Sunday morning Stephen wore black dress pants, a white button-down dress shirt and a black satin bow tie to church. There was no special occasion. In fact most people at our church wear jeans or even sometimes shorts, but that really didn’t matter to Stephen. He wanted to wear a bow tie and the black satin one that went with his brother’s tuxedo was the only one in the house, so, it was the one he wore.
He looked like a James Bond look-alike with his long, lean silhouette. He didn’t care that he would be the only person dressed so formally. It was what he wanted to wear.
I’m reminded of when he was younger and I made a Larry Boy costume for him for a birthday party. He loved the costume and wanted to wear it all the time. We have pictures of him sight seeing in St. Louis on a family vacation in his Larry Boy suit (complete with cape!). We even talked our nephew out of having Stephen as his ring bearer because we were afraid he would insist on wearing the Larry Boy costume in the wedding!
I love that he is so unconcerned with what other people think about how he looks. It has provided a lot of protection for him from potential cruelty during his childhood and early teen years. But, there is also an element that he has to learn that deals with his sensitivity to the feelings of others. And that lesson does not come naturally to him because those with Asperger Syndrome have a very difficult time putting themselves in someone else’s place.
When Stephen decides he wants something, he obsesses. This happened most recently with a black trench coat. He wanted to use his dad’s khaki one, but he looked a little too much like Agent Smart. When we came across a black all-weather type coat with a zip-out lining at a reasonable price, he had to have it. He bought the coat and wore it home, even though it was sunny and the temperature outside was in the upper 80’s. He was very pleased with his purchase so we discussed what temperature conditions were appropriate for wearing the coat in hopes that he would not want to wear it every day.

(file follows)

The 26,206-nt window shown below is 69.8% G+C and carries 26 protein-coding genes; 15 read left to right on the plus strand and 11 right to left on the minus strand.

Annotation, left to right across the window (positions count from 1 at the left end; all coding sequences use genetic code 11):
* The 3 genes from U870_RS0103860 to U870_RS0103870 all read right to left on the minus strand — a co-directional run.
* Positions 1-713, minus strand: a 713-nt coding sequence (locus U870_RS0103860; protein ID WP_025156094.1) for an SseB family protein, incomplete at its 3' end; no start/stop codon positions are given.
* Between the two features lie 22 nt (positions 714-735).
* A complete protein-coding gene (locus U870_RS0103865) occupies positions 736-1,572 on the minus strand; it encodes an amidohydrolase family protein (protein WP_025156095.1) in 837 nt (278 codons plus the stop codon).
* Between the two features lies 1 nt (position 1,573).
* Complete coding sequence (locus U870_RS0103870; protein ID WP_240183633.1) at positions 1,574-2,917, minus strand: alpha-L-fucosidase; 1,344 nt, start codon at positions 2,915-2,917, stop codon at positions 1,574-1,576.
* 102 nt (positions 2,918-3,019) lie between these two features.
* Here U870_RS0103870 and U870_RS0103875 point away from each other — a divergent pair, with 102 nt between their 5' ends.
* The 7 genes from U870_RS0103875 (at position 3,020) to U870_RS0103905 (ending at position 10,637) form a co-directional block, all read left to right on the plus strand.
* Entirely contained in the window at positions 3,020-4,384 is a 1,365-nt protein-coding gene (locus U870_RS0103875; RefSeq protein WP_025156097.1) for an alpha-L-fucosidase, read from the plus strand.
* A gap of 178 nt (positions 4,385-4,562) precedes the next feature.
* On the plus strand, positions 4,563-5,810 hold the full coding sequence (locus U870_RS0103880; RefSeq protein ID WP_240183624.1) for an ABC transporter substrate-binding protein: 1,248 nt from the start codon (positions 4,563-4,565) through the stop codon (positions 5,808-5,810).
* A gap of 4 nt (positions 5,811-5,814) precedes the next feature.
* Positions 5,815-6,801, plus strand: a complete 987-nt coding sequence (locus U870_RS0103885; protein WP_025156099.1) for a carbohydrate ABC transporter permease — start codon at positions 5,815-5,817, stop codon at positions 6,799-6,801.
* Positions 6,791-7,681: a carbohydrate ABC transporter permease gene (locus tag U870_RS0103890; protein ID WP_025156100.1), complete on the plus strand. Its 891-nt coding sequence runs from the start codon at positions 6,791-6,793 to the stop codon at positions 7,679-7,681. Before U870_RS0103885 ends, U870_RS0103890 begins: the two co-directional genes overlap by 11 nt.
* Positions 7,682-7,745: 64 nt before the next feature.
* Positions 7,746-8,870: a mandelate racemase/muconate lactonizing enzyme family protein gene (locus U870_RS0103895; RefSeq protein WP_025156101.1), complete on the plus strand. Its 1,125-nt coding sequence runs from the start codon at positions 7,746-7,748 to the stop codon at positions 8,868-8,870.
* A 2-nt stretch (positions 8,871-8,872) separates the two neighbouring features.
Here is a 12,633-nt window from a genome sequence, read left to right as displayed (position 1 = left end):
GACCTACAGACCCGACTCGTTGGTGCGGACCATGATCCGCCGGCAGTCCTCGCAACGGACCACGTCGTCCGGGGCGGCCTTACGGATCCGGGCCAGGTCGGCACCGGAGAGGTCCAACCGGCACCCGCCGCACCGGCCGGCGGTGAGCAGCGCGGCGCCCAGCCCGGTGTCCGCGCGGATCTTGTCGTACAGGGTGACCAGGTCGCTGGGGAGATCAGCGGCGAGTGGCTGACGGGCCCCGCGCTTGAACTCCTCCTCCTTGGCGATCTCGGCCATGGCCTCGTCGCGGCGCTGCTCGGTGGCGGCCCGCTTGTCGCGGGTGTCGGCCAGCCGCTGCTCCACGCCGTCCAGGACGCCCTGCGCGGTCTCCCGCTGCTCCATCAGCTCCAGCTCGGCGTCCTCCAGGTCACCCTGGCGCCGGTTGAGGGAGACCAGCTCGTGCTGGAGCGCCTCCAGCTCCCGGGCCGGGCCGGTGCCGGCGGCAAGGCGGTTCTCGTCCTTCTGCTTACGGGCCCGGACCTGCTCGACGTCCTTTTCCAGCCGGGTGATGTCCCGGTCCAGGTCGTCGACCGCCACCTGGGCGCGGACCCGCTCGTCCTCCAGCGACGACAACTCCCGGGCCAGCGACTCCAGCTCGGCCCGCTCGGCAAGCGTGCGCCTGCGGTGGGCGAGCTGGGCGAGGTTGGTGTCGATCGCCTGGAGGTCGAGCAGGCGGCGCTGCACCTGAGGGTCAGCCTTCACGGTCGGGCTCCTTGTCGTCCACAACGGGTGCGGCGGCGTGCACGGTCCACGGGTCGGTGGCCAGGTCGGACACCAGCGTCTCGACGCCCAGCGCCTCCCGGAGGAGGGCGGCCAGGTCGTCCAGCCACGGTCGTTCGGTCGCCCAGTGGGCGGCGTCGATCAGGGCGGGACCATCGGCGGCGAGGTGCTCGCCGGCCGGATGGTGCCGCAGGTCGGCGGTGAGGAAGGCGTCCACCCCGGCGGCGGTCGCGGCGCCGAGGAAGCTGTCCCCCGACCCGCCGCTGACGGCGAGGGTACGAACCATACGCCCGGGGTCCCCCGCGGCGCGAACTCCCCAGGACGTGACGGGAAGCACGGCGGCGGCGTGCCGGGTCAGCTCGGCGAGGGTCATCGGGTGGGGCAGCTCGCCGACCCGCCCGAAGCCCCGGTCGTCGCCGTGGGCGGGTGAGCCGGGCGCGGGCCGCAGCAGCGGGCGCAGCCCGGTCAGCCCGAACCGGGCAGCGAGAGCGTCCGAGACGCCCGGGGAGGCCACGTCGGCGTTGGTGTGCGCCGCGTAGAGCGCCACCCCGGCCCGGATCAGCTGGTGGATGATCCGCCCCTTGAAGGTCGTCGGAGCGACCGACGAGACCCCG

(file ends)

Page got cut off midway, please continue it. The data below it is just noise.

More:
The sensitivity training came in a few months later after a young man dressed entirely in black opened fire in a Colorado movie theater killing 12 and injuring many more. It is times like these when people are reminded of young men in long black coats opening fire on classmates and perpetrating acts of violence. Does this have anything to do with Stephen in particular? No. Should it impact his choice to wear a long black trench coat, black pants and a black hat to church on a cloudy summer day when it might rain? I believe it should and it is my job to explain to him why.
While I may not be able to expect Stephen to fully understand the emotions that surround events like the shooting in Aurora, and the long lasting effects they have on people, I can teach him some reasons why acting in a certain way or dressing in a certain way makes other people uncomfortable and give him some guidelines to follow. And I look forward to the next gloomy, chilly day when it is perfectly acceptable for Stephen to wear his raincoat and hat to school, even though he will have to take it off before he enters the building because it is a school rule.